Header Image

Helping grow
the country

< Back to Blog
Rural Diary
1 October 2017 External Supplier

Growing high-yielding fodder beet

Attention to detail will help you get the most out of this forage crop.

Paddock selection and preparation
Consider access, soil structure, previous crop, spray history, and fertility when selecting your paddock.

  • If planting after beet, radish, peas, potatoes or mustard, monitor crop health as these crops host aphids, which can spread disease in fodder beet. If planting fodder beet in the same paddock two years running consider potential impact of re-growth from bulb chips.
  • Control weeds well in advance as fodder beet seedlings are slow to establish and vulnerable to spray residues. Plant after pasture if uncertain about spray history.
  • You need a fine, firm seedbed and soil that is good at holding water during early development, but not prone to pugging/compaction during grazing/harvest. Consider access for machinery and/or stock.
  • Target soil test samples (150 mm in depth) a minimum of six months before sowing. Twelve months prior is best to allow time for pH adjustments. See Table 1 for target soil test levels for fodder beet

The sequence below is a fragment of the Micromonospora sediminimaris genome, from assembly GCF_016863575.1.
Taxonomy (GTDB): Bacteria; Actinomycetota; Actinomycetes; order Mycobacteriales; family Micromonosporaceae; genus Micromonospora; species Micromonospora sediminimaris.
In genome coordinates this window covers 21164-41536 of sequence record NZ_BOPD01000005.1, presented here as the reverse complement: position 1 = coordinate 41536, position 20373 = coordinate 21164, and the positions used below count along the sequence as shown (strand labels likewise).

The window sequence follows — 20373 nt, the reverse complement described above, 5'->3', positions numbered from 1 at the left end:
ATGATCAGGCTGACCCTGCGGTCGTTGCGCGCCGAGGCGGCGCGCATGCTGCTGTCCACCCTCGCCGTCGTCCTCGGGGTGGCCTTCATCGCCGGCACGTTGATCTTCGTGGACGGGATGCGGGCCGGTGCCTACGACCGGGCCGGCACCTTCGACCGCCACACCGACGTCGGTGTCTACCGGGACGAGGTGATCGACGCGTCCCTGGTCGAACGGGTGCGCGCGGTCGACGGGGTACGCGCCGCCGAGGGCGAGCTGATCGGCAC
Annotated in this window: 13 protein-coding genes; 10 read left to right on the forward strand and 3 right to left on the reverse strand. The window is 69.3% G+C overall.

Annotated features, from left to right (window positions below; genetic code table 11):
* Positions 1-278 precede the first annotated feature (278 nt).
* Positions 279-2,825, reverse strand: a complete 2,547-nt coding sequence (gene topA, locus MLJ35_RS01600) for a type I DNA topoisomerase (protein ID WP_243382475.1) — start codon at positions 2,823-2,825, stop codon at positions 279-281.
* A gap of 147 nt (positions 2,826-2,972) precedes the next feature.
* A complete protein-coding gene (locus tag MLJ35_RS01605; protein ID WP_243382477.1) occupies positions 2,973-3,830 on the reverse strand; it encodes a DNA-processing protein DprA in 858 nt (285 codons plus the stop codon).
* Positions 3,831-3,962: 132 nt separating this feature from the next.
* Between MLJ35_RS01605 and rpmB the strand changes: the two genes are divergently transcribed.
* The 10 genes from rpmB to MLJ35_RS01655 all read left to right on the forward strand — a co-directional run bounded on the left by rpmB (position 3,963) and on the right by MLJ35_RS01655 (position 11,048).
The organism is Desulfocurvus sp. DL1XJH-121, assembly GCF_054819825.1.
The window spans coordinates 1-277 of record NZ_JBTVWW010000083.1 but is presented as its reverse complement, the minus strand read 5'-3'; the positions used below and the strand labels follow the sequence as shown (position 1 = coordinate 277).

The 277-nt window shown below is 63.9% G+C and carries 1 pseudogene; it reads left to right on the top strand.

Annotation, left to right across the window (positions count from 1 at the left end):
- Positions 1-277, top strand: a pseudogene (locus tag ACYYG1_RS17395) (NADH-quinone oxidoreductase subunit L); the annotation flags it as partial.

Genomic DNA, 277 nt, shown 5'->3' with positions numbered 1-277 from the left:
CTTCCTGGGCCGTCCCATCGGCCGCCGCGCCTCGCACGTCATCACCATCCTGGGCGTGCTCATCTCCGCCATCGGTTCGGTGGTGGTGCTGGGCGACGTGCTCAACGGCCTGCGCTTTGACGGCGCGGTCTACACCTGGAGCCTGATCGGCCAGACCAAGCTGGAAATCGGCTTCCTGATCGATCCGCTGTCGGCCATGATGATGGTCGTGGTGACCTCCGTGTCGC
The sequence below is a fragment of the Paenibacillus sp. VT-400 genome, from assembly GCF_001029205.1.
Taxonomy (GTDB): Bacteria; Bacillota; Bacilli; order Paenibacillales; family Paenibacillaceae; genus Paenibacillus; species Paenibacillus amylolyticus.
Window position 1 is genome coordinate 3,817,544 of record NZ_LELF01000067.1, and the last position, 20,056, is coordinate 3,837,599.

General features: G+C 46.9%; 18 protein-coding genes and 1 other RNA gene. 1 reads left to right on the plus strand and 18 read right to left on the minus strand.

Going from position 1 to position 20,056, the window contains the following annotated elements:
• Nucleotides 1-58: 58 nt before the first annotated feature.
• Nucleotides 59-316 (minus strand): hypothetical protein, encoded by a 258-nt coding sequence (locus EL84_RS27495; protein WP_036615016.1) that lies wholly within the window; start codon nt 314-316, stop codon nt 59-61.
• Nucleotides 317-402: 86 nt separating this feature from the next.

• Fodder beet is sensitive to acid soils. To adjust pH, use good quality ag-lime and for best results cultivate lime in to achieve the desired pH throughout the top 150 mm. It generally takes one tonne of lime per hectare to raise soil pH by 0.1 unit. Products from the Cropzeal and Superten ranges are suitable base fertiliser options. Magnesium oxide and Muriate of Potash (MOP) can be used to address magnesium and potassium levels as required. Ensure any salt applied is kept away from seed.

A good start
Fodder beet has a relatively low requirement for phosphorus, but starter fertiliser is vital for early root development.